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Book Review: Sister by Rosamund Lupton

sister

(From Goodreads) Nothing can break the bond between sisters …When Beatrice gets a frantic call in the middle of Sunday lunch to say that her younger sister, Tess, is missing, she boards the first flight home to London. But as she learns about the circumstances surrounding her sister’s disappearance, she is stunned to discover how little she actually knows of her sister’s life – and unprepared for the terrifying truths she must now face. The police, Beatrice’s fiancé and even their mother accept they have lost Tess but Beatrice refuses to give up on her. So she embarks on a dangerous journey to discover the truth, no matter the cost.

A gripping plot, and compelling well-written story takes place in London, when Beatrice receives phone call that her younger sister has gone missing.
The story touches on many elements of medicine and crime – but the most interesting is the description of the two sister’s bond that is clearly seen throughout the story. It is heart wrenchingly sad at some moments, and Lupton pulls at the emotion and psychological strings of the reader. One of the higlights of the book is, Beatrice is writing a letter to her sister, and the use of second-person personal pronoun, ‘you’, links the reader to the story, as if we take the place of the sister, – making it as if you are part of the story.

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Book Review: The Girl on the Train by Paula Hawkins

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(From Goodreads) Rachel takes the same commuter train every morning. Every day she rattles down the track, flashes past a stretch of cozy suburban homes, and stops at the signal that allows her to daily watch the same couple breakfasting on their deck. She’s even started to feel like she knows them. “Jess and Jason,” she calls them. Their life—as she sees it—is perfect. Not unlike the life she recently lost.
And then she sees something shocking. It’s only a minute until the train moves on, but it’s enough. Now everything’s changed. Unable to keep it to herself, Rachel offers what she knows to the police, and becomes inextricably entwined in what happens next, as well as in the lives of everyone involved. Has she done more harm than good?

I loved the idea that the whole story is based on the surrounding circumstances of a train ride, where Rachel happens to see something that she shouldn’t have. This whole idea is terrifyingly good; because everyone has in one time of their life caught a train and looked outside the window. As Rachel catches the train every day from Ashbury to London and returns in the afternoon, we learn that she has a disconcerting obsession with a couple “Jason and Jess”, whose house she passes on her train commute. And as she gazes out of the window she witnesses something that she shouldn’t have. These blend of every normal activity, catching the train and then with the mysterious element is one thing that I like about the book. It’s a good premise for a thriller. Who hasn’t gazed from a train window and imagined the lives of others?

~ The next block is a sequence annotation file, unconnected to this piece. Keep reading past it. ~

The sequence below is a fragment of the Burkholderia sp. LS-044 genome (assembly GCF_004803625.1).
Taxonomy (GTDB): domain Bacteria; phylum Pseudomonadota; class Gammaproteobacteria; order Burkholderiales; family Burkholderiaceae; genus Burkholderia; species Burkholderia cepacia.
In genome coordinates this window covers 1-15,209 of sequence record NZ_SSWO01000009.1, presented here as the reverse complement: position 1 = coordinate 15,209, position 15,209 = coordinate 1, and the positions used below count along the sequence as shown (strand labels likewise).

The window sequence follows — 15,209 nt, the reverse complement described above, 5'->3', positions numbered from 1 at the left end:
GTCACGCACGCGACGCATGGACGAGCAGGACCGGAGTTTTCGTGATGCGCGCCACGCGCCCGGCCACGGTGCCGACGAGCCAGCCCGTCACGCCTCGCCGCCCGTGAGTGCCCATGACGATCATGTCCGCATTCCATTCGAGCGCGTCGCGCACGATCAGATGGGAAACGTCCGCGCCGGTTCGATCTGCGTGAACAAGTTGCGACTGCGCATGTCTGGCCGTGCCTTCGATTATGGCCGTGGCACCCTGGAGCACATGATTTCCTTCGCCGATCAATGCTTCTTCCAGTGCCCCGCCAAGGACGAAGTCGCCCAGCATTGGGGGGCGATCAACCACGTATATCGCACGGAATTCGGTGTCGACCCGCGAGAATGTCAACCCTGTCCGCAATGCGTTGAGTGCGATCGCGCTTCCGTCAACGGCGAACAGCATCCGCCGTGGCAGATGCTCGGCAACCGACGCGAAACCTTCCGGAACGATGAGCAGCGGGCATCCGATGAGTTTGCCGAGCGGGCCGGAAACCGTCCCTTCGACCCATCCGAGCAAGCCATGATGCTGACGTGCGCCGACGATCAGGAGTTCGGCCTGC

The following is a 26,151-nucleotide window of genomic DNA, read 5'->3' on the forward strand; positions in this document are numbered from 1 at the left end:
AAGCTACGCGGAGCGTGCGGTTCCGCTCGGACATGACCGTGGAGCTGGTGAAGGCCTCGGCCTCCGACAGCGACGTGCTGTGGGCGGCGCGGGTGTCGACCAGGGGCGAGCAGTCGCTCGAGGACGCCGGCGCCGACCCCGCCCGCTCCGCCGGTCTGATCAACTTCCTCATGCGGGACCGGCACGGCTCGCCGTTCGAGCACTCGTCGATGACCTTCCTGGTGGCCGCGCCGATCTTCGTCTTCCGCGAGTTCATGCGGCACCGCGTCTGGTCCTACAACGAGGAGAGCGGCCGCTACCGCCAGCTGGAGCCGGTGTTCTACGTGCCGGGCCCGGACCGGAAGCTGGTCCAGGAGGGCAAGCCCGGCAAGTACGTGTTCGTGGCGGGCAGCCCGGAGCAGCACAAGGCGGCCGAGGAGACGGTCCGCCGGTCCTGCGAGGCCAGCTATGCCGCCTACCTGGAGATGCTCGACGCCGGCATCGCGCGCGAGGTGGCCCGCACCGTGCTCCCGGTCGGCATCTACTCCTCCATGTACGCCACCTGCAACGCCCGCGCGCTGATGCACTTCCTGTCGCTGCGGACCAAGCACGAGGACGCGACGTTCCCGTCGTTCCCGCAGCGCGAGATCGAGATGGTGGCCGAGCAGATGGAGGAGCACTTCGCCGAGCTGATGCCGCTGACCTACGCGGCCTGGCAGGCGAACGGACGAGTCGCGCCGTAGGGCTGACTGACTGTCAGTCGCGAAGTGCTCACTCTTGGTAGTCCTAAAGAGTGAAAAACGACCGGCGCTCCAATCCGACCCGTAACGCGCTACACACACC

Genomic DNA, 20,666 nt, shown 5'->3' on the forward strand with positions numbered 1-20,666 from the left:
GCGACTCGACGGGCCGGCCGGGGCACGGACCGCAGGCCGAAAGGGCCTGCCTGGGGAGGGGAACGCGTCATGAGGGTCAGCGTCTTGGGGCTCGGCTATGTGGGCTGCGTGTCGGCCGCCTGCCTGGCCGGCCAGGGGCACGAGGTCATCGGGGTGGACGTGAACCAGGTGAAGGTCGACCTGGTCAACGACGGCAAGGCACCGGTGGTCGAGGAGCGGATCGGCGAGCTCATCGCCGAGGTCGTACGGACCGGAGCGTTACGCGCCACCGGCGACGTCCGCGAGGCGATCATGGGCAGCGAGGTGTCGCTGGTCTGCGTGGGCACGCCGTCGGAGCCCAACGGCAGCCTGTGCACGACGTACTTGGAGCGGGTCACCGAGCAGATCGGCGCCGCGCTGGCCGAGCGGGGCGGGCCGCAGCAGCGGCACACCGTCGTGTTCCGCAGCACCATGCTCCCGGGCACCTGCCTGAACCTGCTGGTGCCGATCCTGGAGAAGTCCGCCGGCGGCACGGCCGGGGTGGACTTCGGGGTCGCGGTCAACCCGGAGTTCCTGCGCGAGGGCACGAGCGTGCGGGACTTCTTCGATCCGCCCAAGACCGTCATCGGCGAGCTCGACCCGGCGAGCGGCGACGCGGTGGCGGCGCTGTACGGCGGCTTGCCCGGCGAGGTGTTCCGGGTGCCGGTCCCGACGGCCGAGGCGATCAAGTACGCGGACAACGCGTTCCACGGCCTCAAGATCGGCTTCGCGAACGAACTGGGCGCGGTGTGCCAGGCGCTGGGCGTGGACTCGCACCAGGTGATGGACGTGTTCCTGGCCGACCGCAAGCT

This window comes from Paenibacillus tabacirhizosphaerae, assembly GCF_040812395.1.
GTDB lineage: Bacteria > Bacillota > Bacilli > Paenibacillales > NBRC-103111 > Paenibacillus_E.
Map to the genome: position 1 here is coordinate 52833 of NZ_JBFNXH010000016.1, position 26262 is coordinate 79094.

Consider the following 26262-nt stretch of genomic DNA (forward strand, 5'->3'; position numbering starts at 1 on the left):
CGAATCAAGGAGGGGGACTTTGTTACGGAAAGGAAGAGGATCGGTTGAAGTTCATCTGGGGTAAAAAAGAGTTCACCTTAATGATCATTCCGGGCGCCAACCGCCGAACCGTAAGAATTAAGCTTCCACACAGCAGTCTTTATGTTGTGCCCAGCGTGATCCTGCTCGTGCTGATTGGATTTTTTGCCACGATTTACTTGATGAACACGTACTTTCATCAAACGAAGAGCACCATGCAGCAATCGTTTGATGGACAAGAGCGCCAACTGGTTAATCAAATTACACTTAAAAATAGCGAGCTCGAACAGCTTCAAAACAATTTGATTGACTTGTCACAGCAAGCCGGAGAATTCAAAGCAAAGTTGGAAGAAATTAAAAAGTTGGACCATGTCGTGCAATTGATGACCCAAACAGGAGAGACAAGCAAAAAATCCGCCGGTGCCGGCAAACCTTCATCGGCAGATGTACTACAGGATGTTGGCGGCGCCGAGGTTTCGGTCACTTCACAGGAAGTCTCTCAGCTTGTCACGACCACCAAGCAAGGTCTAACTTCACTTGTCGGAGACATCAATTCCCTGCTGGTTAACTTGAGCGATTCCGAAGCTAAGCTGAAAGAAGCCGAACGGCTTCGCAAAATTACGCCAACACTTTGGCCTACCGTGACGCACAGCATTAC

Your sympathies and suspicions shift as the story develops. Rachel’s alcoholism is a plot device and not an illness, as it keeps the story going forward and thickening with drama, because you know she knows something but she can’t recall it because she has no memory of that night when she had been drinking. You are pulled into the story, as Rachel tries to put her fractured pieces of her mind back together and the conclusion is a twist that should leave you waiting for Hawkins next novel, because it was such a great ending.
The book explores power, betrayal, relationships, while ratcheting tension.
Overall it was a great book.

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Book 21: A Christmas Carol by Charles Dickens

Book 21: A Christmas Carol by Charles Dickens

A Christmas Carol by Charles Dickens

A Christmas Carol by Charles Dickens

A Christmas Carol by author Charles Dickens.  It was first published on 19 December 1843. The story was met with instant success and critical acclaim. A Christmas Carol tells the story of a bitter old miser named Ebenezer Scrooge and his transformation resulting from a supernatural visit by the ghost of his former business partner Jacob Marley and the Ghosts of Christmases Past, Present and Yet to Come.
A favourite among everyone from children to adults, this loveable book is perfect read for anyone looking for a Christmas type book. This book is one of my most of all favourites books for christmas since I first read it when I was a child and I hope it could be yours too. What about you do you like A Christmas Carol by Charles Dickens?

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